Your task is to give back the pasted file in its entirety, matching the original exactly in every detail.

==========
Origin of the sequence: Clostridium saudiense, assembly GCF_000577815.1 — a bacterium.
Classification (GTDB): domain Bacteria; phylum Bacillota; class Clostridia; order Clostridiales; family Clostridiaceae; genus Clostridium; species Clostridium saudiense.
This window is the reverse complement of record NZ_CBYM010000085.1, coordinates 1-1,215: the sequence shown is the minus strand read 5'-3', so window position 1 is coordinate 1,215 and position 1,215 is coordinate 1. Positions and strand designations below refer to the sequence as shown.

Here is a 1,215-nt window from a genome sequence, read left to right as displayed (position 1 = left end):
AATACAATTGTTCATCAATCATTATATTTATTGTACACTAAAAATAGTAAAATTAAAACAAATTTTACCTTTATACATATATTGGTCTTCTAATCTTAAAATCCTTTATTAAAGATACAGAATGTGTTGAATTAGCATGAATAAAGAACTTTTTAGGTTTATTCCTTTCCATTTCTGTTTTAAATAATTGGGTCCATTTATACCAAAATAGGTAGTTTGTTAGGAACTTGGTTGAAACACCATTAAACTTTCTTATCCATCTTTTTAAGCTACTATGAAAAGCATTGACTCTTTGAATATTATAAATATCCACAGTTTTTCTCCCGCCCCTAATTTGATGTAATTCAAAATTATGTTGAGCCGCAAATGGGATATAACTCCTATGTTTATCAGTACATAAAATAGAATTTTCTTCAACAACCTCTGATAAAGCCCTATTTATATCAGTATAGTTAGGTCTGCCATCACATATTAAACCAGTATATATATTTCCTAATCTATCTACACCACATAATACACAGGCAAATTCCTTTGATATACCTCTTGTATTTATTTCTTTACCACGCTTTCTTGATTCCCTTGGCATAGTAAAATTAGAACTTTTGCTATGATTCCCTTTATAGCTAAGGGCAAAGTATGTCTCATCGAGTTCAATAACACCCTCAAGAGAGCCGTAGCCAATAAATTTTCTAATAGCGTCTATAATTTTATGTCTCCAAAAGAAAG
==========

Origin of the sequence: Clostridium saudiense, assembly GCF_000577815.1 — a bacterium.
Classification (GTDB): domain Bacteria; phylum Bacillota; class Clostridia; order Clostridiales; family Clostridiaceae; genus Clostridium; species Clostridium saudiense.
This window is the reverse complement of record NZ_CBYM010000085.1, coordinates 1-1,215: the sequence shown is the minus strand read 5'-3', so window position 1 is coordinate 1,215 and position 1,215 is coordinate 1. Positions and strand designations below refer to the sequence as shown.

Here is a 1,215-nt window from a genome sequence, read left to right as displayed (position 1 = left end):
AATACAATTGTTCATCAATCATTATATTTATTGTACACTAAAAATAGTAAAATTAAAACAAATTTTACCTTTATACATATATTGGTCTTCTAATCTTAAAATCCTTTATTAAAGATACAGAATGTGTTGAATTAGCATGAATAAAGAACTTTTTAGGTTTATTCCTTTCCATTTCTGTTTTAAATAATTGGGTCCATTTATACCAAAATAGGTAGTTTGTTAGGAACTTGGTTGAAACACCATTAAACTTTCTTATCCATCTTTTTAAGCTACTATGAAAAGCATTGACTCTTTGAATATTATAAATATCCACAGTTTTTCTCCCGCCCCTAATTTGATGTAATTCAAAATTATGTTGAGCCGCAAATGGGATATAACTCCTATGTTTATCAGTACATAAAATAGAATTTTCTTCAACAACCTCTGATAAAGCCCTATTTATATCAGTATAGTTAGGTCTGCCATCACATATTAAACCAGTATATATATTTCCTAATCTATCTACACCACATAATACACAGGCAAATTCCTTTGATATACCTCTTGTATTTATTTCTTTACCACGCTTTCTTGATTCCCTTGGCATAGTAAAATTAGAACTTTTGCTATGATTCCCTTTATAGCTAAGGGCAAAGTATGTCTCATCGAGTTCAATAACACCCTCAAGAGAGCCGTAGCCAATAAATTTTCTAATAGCGTCTATAATTTTATGTCTCCAAAAGAAAG